The word Wuji refers to a Chinese philosophical concept. In Western terms you can compare it to the existential void that existed before creation or the big bang. It divided into the movement of Yin and Yang called Taiji (not to be confused with the martial arts that go by that name as well), and Taiji gave birth to the universe as we know it. The Chinese call this the "Ten Thousand Things."
To describe it in a more mundane manner, stillness leads to movement, which leads to stillness, which leads—you get the idea! Hence, the use of the Wuji Posture before and after more active qigong training methods and martial forms. It seems funny to most beginners that standing still and doing the minimum of physical work properly is the key to eventually moving properly—but there you are!
You can also think of running through the following list of key points as a sneaky way of getting yourself to stand quietly before and/or after completing a more complicated qigong method or one of the forms. Standing this way as an exercise in its own right is also a way of becoming aware, in progressive stages, of how gravity and bad habits (i.e., leaning back slightly, keeping more weight on one side than another) can affect the human structure as well as your bagua practice.
Tim Cartmell, an internal arts expert that I respect a great deal, suggests that standing this way for a few minutes when you first get up in the morning can be a way of gently encouraging your body to remember a posture that is structurally efficient and harmonious.
For a long time, you won't be able to remember all (or any) of these points when training on your own—don't worry about it! As in all aspects of your training, effort and ongoing practice are the keys. I have appended, where appropriate, the Chinese terms. Use them if you like as a memory aid. For the first few months you will only have the correct posture, if at all, when you are concentrating and correcting yourself on a conscious level; eventually it will creep into your daily life.
If going through this mental checklist while trying to stand accordingly, start with the top of the head and work your way down:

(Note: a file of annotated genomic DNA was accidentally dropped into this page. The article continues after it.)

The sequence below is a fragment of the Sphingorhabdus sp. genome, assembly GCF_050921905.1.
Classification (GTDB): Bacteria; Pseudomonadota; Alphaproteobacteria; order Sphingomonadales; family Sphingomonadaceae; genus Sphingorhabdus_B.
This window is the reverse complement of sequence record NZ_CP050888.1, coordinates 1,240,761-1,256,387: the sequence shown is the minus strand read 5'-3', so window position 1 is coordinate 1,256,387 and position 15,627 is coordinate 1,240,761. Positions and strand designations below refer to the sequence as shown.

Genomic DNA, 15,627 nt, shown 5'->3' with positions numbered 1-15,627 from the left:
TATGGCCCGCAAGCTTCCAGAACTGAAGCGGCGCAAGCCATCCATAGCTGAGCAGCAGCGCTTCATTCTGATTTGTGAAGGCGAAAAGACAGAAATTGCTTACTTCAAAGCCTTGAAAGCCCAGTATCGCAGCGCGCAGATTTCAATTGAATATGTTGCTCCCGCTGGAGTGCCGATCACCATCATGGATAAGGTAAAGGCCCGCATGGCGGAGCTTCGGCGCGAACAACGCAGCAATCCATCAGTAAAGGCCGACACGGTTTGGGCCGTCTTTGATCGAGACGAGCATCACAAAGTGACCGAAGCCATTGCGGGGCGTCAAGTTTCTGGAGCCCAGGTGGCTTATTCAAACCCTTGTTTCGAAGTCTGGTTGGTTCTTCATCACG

• lift the top of the back of the head as if it is suspended gently from the ceiling. Doing this properly will also assist in keeping the chin at the desired angle. (N.B. From a traditional perspective this is, perhaps, the most important of practice.)
• the forehead is smooth and free of furrows of concentration;
• the eyes are open but not focused on any details, near or far; look at the big picture around you;
• inhale and exhale quietly through the nose;
• the teeth and lips are closed, gently touching. Try to keep a slight smile on the face, as this encourages the many muscles in the face to relax. Many of us carry a surprising amount of tension in the jaw and facial muscles;
• the tip of the tongue is resting behind the two upper front teeth in gentle contact with the upper palate;
• the neck is straight and comfortable, especially where it connects to the centre of the skull; the shoulders are relaxed, and the scapula should feel downwards, relax and drop somewhat;
• the armpits (kua—"bridge") are relaxed and slightly rounded;
• the arms and hands are relaxed and long; the elbows only slightly bent as if you had a one pound weight held in each hand providing a gentle downwards traction to each limb;
• the palms are hollowed, the fingers long, relaxed, and slightly separated one from the other. The only exception is the thumb which should be held a little farther away from the rest of the fingers to form what is called the Tiger's Mouth;
• the spine is long and relaxed, especially between the shoulders (ba bei—"draw/pull the back");
• the sternum is empty as if you have just sighed deeply (han shou—"hold something precious"). The corresponding space in the upper torso feels comfortable and gently expanded, as if it was lifting gently away and up from the centre of the chest;
• the abdomen is relaxed. It expands as you inhale and compresses as you exhale;
• the tailbone is relaxed so that the pelvis is tilted very gently, and the area of your lower spine between the kidneys (mingmen—"Gate of Life") is able to relax;
• the crotch (kua—"bridge") is relaxed, and the perineum is lightly closed and lifted (ming dang—"close the inner groin");
• the legs are relaxed, the knees are almost straight;
• the feet are held with the heels together, while the toes of the feet form a ninety degree angle in relation to the direction you are facing, or are held comfortably parallel to each other. One of these methods will feel more natural to you, use it.
• the toes are flat, and the body's weight is evenly distributed between both legs. Sink gently into the floor, weight dropping into the centre of the sole slightly towards the heels.
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